Wednesday, November 18, 2015

New to Kansas during the Civil War

Clipping from Wyandotte Gazette
(Kansas City, Kansas), August 29, 1863
After collecting typical information from census records, the Lee family seemed like any other ordinary family. Martha Jane Pollock was my husband's 3rd great-aunt. She married Orville A. Lee, and they had three daughters between the years 1850 and 1857 in Allegheny County, Pennsylvania. At some point between 1857 and 1865, the Lee family moved from Pennsylvania to Atchison County, Kansas. Over his 40 years in Kansas, Orville worked as a farmer, coal merchant, and owner of a feed store. His daughters were school teachers.

Nothing extraordinary about the Lee family, right? Well, while I'm not yet certain when they arrived in Kansas, it's very possible that they found themselves there during the Civil War. The 1865 state census shows that they were definitely there in the summer of '65, right after the war ended. So they could have just arrived, or they might have been there for several years. If they were there during the Civil War, it had to be scary to live in a strange, new state during such a volatile time.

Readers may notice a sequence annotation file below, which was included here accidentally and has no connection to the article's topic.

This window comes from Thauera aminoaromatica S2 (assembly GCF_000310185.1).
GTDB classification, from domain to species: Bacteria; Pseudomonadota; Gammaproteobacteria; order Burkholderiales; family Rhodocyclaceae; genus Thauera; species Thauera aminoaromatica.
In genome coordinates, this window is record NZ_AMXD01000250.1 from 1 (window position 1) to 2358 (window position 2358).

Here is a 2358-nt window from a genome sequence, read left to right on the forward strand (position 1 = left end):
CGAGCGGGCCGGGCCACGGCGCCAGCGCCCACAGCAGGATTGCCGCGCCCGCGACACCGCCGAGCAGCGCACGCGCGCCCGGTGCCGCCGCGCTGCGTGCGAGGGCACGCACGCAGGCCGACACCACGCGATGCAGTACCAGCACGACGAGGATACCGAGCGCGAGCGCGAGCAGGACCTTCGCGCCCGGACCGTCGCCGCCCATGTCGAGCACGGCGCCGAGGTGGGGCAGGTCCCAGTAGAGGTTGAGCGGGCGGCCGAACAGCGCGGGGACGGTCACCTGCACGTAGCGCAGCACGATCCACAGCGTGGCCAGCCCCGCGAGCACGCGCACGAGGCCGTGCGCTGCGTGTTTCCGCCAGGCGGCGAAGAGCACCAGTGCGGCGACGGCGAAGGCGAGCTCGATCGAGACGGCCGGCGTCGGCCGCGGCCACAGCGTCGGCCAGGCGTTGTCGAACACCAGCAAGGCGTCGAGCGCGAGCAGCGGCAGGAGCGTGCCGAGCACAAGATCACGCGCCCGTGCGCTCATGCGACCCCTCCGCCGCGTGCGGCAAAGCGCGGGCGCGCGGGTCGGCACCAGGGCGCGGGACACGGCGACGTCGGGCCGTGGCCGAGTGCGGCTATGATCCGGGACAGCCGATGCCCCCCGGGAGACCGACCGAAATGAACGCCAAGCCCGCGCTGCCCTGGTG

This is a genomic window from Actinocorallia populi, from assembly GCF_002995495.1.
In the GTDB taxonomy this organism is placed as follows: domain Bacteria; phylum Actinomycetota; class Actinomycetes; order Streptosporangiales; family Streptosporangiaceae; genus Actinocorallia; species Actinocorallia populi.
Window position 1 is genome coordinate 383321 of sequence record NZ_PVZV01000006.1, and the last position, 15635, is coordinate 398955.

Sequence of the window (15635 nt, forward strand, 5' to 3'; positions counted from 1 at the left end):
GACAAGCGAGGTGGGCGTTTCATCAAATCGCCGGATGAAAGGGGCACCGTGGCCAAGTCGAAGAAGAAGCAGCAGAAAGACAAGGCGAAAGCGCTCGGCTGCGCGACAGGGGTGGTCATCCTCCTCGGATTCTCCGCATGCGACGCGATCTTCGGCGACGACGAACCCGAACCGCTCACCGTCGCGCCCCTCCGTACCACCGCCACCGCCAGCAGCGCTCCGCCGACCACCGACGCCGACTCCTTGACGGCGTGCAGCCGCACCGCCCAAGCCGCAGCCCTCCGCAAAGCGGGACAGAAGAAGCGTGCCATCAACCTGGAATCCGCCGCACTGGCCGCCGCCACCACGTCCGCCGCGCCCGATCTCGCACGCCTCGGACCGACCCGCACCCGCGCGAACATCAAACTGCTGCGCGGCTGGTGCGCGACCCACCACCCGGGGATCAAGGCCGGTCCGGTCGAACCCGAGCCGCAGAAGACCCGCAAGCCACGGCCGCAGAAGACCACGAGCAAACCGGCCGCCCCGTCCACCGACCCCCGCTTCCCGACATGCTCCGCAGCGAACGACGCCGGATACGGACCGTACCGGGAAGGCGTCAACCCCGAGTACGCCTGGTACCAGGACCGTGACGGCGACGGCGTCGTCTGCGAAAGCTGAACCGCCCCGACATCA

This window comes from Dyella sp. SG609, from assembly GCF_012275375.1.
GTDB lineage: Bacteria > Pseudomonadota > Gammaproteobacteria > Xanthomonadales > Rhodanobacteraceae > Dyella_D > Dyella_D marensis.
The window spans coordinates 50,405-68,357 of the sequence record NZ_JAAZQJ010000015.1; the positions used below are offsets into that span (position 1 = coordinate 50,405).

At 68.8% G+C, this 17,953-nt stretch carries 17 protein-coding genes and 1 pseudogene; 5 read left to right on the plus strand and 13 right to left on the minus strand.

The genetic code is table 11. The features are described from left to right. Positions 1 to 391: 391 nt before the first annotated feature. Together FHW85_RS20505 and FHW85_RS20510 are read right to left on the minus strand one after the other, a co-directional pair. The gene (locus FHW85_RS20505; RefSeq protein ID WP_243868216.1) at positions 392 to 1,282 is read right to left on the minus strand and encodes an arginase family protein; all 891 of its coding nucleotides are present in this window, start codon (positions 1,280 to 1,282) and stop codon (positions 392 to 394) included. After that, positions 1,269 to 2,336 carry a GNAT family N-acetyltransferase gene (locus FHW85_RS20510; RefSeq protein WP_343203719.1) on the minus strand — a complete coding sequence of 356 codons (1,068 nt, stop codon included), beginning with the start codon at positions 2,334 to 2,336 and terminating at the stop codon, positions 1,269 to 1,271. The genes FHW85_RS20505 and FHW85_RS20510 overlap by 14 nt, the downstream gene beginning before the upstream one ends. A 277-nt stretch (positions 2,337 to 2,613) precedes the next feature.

Prior to the war, the Kansas territory was already a contentious area with respect to the issue of slavery. Violence between pro-slavery settlers and area abolitionists led to the territory being called "Bleeding Kansas." Then, during the war, citizens of Douglas County, Kansas became victims of Confederate guerillas during the Lawrence Massacre. This event, in which more than 150 men and boys were killed, had to have caused fear among their neighbors, including those living in nearby Atchison County. One can only imagine what the Lee family was thinking and feeling if they were new residents there.

This is just a reminder that it's important to find out what was happening in the country, state or town where your ancestor lived. Knowing the historical context of your ancestors' lives may cause you to look at them a little differently.

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